“Stop the invasion! Seal the border!” read the homemade signs at a protest over the weekend. “Americans before illegals!”
But the hundreds of demonstrators who turned out to protest their governor’s offer to house up to 1,000 undocumented immigrant children weren’t in Texas—they were gathered outside the State House in Boston.
As the U.S. Department of Health and Human Services scrambles to accommodate the tens of thousands of unaccompanied minors who have crossed into the U.S. illegally this year, most of them from Central America, the anti-immigrant pushback that first reared its ugly head near the border is now sprouting up across the country.
It started at the beginning of this month in Murrieta, a small town 60 miles north of San Diego. Running out of space at detention centers near the border in Texas, Border Patrol had begun sending undocumented adults and children to facilities in Arizona and California for processing. On a bus from San Diego to a Border Patrol outpost in Murrieta, about 140 detained migrants, mostly women and children, were greeted by shouting, angry protesters led by the town’s mayor, Alan Long. Long and his constituents got their way: The buses turned around and the unwanted immigrants aboard them were taken elsewhere.
Local and national immigration advocates denounced the Murrieta protest. Still, the anti-immigrant outrage on display that day would prove to be not limited to a few extremists in a small California town but shared by Americans in very different corners of the country, from the Southwest to the East Coast.
For the weekend of July 19, conservative groups American Legal Immigration Political Action Committee (ALIPAC), Overpasses for America, and Make Them Listen organized more than 300 demonstrations in cities around the country to protest President Obama’s handling of the immigration crisis. More than 4,000 people RSVP’d “yes” to the National Day of Protesting Against Immigration Reform Amnesty & Border Surge on Facebook, yet news reports of small gatherings in Columbus and Fort Myers suggest, unsurprisingly, that far more people were willing to share their anti-immigrant views online than on the street.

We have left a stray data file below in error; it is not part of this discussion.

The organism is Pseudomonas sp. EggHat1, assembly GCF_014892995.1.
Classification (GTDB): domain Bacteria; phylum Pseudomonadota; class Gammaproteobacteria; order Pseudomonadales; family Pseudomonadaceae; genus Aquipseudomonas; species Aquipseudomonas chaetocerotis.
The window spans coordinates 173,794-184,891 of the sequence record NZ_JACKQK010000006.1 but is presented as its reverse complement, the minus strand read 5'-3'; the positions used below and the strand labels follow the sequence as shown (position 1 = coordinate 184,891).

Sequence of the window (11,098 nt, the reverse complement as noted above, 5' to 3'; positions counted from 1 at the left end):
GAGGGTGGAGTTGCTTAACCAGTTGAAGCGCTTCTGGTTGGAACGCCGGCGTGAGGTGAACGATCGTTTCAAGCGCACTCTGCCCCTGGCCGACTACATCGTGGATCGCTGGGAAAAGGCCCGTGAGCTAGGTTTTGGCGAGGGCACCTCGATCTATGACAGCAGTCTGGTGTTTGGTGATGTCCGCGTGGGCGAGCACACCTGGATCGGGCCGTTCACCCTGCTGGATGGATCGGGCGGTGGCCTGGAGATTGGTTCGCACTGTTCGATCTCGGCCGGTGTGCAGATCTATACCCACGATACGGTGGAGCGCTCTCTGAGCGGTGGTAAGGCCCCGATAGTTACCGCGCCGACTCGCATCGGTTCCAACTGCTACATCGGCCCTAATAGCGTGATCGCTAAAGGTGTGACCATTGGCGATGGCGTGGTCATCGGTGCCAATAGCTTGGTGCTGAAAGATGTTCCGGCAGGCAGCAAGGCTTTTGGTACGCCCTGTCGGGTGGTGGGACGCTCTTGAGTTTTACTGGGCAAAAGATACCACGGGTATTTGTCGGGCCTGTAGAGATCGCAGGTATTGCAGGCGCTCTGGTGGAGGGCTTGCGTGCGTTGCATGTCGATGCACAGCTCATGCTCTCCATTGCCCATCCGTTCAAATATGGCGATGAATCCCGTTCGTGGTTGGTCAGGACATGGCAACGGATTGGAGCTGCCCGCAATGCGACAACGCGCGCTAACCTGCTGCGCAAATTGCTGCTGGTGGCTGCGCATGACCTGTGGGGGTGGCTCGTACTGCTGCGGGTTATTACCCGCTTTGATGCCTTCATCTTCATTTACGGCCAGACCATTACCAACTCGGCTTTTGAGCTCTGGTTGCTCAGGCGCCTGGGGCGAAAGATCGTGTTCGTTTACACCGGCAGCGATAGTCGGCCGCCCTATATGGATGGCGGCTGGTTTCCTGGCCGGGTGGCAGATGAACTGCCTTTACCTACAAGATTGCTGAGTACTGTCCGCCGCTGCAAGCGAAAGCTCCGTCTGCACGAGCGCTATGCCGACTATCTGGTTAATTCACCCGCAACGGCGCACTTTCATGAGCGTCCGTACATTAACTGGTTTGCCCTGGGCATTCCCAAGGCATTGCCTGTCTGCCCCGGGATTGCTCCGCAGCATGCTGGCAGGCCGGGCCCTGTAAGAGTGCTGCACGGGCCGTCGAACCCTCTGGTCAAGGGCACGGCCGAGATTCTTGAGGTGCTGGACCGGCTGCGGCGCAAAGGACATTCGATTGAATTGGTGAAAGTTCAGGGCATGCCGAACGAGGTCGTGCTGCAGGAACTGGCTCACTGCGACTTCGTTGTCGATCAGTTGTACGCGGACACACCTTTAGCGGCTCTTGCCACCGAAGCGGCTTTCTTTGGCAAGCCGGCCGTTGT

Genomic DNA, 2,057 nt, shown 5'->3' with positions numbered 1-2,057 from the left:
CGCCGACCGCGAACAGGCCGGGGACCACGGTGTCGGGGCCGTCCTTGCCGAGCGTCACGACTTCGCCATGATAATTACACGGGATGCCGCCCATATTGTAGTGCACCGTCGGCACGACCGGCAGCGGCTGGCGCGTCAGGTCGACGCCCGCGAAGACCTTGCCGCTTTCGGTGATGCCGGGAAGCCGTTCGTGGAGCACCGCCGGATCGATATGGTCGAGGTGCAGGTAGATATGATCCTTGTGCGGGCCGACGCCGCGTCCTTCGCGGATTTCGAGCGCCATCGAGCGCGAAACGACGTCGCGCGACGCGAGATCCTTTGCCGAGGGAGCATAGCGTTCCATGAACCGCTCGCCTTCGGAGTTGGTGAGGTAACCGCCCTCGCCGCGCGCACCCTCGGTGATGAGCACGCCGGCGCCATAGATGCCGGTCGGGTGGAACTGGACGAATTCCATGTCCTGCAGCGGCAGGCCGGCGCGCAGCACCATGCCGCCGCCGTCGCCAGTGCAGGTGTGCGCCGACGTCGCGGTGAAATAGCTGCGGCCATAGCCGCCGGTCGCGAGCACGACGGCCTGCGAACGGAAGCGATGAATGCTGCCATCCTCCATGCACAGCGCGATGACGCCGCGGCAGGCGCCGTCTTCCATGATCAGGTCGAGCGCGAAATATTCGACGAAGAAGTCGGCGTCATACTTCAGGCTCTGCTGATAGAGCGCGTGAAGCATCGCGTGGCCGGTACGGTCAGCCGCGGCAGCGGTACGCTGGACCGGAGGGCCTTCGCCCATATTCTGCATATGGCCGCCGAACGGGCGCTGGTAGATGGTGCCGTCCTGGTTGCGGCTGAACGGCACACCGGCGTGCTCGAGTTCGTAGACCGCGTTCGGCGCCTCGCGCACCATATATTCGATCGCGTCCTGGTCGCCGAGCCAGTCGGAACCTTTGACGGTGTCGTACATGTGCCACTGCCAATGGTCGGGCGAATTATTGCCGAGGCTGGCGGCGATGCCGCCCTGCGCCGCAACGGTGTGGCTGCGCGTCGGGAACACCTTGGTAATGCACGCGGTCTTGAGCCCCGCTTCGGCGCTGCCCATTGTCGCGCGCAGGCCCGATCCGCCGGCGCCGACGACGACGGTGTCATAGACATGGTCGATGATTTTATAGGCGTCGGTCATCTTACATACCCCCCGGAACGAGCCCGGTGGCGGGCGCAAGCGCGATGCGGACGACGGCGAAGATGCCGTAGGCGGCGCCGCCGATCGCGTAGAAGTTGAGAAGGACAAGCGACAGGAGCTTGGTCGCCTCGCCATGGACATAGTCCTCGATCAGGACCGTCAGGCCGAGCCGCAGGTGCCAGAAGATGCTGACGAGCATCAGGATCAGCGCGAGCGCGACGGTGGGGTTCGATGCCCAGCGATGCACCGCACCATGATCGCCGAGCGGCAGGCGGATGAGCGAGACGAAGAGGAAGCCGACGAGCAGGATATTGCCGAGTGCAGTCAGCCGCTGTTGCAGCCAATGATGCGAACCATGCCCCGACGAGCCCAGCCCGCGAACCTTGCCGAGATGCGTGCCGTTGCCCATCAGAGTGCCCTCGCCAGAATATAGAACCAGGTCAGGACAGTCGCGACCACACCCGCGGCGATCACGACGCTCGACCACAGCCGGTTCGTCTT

That same weekend, in Providence, Rhode Island, one group of immigrants’ rights advocates went up against members of an anti-immigration coalition, simultaneously rallying for and against housing unaccompanied Central American children in their state.
This time around, however, the organized militias and nativist groups that have been at the forefront of previous anti-immigration movements are taking a back seat, U.S. News and World Report reports. Instead, everyday Americans are taking it upon themselves to push back against the relocation of undocumented immigrants to their communities. Rather than extremist leaders, elected officials such as Texas Gov. Rick Perry and Georgia Rep. Phil Gingrey are fueling the movement by spreading factually inaccurate and fearful rumors. Among them: that undocumented immigrants are responsible for more than 3,000 homicides in the U.S. since 2008 and that the recent wave of migrants who recently crossed our southern border have brought with them “deadly diseases such as swine flu, dengue fever, Ebola virus, and tuberculosis.”
More than 57,000 immigrant children, the vast majority of them from Central America, have entered the United States without a parent or guardian so far this year. Short of Congress passing a law within the next few days that allows minors from noncontiguous countries to be deported almost immediately after apprehension, it is up to the U.S. government to provide or find appropriate housing for these kids as they undergo immigration court proceedings. That means more cities and towns will be faced with the decision of whether to welcome these stateless young people with open arms or push them away. The protests that have popped up so far suggest the decision won’t be unanimous.